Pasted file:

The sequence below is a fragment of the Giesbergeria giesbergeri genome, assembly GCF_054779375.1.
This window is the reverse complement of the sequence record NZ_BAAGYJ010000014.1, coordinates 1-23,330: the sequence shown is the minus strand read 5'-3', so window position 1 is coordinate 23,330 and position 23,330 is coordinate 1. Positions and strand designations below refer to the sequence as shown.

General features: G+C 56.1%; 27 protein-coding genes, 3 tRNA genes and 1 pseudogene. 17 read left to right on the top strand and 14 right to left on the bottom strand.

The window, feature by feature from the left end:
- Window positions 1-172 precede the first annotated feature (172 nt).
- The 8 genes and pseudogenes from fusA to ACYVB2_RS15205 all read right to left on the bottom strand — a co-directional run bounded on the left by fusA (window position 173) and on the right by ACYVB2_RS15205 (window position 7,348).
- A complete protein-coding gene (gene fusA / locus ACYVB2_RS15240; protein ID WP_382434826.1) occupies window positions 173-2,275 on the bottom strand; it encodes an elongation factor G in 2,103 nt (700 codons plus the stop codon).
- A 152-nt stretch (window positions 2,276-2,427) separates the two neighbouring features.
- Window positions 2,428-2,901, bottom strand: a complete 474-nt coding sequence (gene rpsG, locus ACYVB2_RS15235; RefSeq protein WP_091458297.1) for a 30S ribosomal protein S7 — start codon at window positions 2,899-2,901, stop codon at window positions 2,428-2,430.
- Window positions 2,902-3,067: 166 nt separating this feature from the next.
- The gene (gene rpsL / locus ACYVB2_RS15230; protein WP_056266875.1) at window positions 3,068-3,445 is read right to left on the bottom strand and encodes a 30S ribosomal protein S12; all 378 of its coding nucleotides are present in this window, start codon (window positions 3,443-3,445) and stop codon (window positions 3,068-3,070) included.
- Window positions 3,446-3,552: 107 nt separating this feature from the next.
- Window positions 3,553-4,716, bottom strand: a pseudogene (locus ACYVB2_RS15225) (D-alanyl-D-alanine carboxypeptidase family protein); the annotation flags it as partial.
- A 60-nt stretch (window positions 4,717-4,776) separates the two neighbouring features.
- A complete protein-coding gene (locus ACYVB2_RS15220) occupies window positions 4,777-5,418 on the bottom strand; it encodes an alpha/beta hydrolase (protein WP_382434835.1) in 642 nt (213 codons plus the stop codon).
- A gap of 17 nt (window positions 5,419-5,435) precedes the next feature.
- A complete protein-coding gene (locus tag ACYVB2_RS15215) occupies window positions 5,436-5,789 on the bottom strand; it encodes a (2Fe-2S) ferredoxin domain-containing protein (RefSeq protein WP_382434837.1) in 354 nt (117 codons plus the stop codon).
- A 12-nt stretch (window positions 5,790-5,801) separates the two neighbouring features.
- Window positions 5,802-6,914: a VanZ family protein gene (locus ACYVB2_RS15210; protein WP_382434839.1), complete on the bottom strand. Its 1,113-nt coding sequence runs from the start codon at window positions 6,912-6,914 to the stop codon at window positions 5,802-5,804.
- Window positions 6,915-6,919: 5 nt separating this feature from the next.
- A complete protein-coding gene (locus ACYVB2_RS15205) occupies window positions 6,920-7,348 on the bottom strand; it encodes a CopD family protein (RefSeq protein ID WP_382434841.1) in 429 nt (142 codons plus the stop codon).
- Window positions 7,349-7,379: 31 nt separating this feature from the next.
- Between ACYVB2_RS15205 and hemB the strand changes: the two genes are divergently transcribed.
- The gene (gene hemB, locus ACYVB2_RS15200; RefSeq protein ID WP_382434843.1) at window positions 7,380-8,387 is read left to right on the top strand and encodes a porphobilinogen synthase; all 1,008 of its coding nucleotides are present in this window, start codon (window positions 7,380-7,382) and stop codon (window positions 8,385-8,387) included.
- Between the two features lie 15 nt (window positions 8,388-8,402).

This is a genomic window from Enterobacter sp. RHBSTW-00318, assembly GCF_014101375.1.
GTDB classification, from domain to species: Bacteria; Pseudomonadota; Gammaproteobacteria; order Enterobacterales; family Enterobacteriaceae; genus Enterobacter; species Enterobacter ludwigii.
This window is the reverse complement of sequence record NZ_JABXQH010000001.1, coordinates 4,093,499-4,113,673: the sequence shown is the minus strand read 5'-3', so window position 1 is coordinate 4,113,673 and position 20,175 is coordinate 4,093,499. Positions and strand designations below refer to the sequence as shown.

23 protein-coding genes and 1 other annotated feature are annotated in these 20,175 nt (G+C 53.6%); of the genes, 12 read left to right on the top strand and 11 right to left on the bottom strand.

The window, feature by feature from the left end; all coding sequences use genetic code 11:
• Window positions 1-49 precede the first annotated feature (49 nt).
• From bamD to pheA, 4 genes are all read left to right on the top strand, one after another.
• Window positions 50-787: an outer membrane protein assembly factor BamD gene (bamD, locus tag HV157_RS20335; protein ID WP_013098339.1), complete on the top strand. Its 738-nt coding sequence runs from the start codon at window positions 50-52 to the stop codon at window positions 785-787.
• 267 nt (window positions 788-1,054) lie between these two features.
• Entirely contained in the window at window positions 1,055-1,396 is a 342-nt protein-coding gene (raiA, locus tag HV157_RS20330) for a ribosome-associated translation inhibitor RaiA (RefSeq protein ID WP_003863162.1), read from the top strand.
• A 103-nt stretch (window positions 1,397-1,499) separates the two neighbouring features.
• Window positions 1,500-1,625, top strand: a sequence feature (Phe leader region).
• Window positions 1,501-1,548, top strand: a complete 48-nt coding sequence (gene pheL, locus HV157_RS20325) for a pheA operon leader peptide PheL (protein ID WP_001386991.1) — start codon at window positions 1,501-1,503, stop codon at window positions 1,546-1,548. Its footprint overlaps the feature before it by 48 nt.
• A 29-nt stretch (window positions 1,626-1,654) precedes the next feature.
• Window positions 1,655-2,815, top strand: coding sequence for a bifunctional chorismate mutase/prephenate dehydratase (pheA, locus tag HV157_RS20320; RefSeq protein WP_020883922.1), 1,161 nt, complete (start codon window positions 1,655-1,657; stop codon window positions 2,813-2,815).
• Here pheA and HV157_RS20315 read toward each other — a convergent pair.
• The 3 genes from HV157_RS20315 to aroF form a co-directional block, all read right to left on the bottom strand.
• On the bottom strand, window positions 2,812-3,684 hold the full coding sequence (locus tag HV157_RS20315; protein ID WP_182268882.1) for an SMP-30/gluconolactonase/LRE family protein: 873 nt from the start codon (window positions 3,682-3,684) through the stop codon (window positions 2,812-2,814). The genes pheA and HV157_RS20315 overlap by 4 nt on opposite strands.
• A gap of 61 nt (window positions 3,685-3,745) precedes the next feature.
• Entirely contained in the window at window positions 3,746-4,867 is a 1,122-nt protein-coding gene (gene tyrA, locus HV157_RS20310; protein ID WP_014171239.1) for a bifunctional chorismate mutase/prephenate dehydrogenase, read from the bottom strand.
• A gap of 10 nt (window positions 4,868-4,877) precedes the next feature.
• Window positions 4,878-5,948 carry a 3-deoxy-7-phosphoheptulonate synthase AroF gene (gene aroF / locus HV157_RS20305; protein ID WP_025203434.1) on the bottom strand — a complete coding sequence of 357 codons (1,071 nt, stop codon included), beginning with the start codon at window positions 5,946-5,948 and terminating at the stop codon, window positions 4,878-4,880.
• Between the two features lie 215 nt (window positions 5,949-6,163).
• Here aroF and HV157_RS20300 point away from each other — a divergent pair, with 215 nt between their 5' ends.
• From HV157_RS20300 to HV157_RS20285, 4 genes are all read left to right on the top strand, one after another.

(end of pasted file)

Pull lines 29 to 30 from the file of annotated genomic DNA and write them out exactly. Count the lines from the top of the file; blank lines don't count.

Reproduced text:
23 protein-coding genes and 1 other annotated feature are annotated in these 20,175 nt (G+C 53.6%); of the genes, 12 read left to right on the top strand and 11 right to left on the bottom strand.

The window, feature by feature from the left end; all coding sequences use genetic code 11: